In accordance with one aspect of the technology, a method of providing oxygen to a patient without a mask or nasal cannula is disclosed. The method comprises connecting an elongate hollow tube to a source of oxygen and means (e.g., a pump) for pressurizing oxygen for delivery to a patient via the tube. The length and diameter of the elongate member, the flow of oxygen through the elongate member, and the distance from the distal end of the elongate member to the face of the patient are optimized to collimate a stream of oxygen such that when the stream of oxygen comes in contact with the face of the patient it envelops the face of the patient. It is further configured to maintain a laminar oxygen stream until it nears the face of the patient where it is transformed to a turbulent state. The table below provides example dimensions of some of these optimized parameters.
||Inside Tube Diameter
||for Two-Tube System
Based on the example parameters noted above, in accordance with one aspect of the technology, an optimal area or cross-section of the tube (taken generally perpendicular to a longitudinal axis of the tube) may be computed based on the desired flow rate. Typically, flow rates are determined based on oxygen saturation level prescribed by medical personnel. In one aspect of the technology, a desired flow rate is divided by six to obtain an optimal cross-sectional area. The inside diameter of the tube is then derived from mathematical computation.
In one aspect of the technology, to achieve the greatest distance of separation of the delivery tube from the patient's face while still maintaining optimal oxygen stream collimation, an exit velocity of oxygen is approximately one meter per second (or one hundred centimeters/sec). To achieve that exit velocity with an optimal collimation distance, the diameter of tube 10 is calculated as follows: LPM is first converted to cubic centimeters per second; With 100 cm/second being equal to the target exit velocity the tube inside diameter D is calculated as D=2*√(LPM*5.3). In a situation involving a two-tube delivery system, as described above, the inside tube diameter is computed by using one half the LPM for each tube. In one aspect of the technology involving a two-tube system, the target exit velocity for the two-tube delivery system is still approximately one meter per second.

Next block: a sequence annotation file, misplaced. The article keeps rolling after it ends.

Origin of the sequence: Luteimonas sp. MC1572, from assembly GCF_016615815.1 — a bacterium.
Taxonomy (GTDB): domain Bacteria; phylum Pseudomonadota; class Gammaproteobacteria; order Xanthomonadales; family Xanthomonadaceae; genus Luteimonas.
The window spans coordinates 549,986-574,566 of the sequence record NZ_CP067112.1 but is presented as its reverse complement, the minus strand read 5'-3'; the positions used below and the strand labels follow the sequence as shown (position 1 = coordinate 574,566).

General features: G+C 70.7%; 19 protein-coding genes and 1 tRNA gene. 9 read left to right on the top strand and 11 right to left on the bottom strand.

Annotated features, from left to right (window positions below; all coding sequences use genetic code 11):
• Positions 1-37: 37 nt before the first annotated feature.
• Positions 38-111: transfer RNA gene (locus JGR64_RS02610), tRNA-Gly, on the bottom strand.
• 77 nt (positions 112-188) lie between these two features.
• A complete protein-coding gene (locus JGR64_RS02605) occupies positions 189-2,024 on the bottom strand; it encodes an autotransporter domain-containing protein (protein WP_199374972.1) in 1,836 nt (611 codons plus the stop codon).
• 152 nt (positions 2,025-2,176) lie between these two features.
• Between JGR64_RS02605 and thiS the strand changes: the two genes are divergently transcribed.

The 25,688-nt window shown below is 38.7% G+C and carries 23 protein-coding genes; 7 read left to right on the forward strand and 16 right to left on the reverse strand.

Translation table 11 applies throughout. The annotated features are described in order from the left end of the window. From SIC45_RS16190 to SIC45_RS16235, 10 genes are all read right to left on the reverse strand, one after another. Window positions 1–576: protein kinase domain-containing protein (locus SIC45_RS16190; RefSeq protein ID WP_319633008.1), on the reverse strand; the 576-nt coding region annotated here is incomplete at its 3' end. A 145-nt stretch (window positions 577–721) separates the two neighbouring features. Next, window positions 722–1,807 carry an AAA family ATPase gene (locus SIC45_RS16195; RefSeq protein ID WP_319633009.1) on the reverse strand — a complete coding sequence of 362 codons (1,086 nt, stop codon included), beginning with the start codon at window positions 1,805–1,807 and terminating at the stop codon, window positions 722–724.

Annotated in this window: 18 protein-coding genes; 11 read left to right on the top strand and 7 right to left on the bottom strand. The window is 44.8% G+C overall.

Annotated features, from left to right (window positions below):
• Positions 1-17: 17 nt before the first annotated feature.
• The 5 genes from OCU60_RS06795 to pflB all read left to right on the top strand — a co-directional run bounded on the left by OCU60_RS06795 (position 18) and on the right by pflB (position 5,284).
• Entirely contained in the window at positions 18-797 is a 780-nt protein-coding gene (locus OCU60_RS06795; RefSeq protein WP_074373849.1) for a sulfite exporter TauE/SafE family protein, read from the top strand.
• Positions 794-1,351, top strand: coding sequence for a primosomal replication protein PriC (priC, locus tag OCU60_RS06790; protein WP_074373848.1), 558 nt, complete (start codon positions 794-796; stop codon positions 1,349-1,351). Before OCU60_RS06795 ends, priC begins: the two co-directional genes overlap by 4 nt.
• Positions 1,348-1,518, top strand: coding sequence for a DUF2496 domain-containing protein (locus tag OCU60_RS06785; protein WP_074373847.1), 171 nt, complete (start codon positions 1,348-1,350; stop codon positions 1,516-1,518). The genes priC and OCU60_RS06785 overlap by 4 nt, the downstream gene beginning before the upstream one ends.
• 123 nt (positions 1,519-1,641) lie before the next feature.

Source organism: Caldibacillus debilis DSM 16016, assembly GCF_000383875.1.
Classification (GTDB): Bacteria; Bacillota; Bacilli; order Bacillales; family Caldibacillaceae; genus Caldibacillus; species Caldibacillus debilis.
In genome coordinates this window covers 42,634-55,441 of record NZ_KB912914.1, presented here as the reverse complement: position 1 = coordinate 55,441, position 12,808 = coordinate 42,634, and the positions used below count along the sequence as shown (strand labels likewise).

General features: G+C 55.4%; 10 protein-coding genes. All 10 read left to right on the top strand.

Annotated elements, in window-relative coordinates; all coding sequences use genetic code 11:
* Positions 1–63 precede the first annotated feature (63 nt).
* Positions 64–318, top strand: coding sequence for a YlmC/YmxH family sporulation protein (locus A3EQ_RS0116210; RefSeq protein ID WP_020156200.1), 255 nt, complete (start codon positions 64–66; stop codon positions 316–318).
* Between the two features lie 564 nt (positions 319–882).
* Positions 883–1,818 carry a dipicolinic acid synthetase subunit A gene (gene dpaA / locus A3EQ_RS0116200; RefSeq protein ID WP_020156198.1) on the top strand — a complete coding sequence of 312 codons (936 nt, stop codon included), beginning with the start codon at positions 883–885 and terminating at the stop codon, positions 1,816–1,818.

It is understood and contemplated herein that greater than two-tube systems could be used herein. For example, a three-tube system may be used with distal ends of tubes arranged about the patient to optimize the oxygen “envelope” about the face of the patient. As with the other aspects described herein, the exit velocity from the distal end of the tubing is approximately one meter per second. The inside diameter of the tubing is calculated using the preferred velocity of one meter per second and one third the LPM for each tube.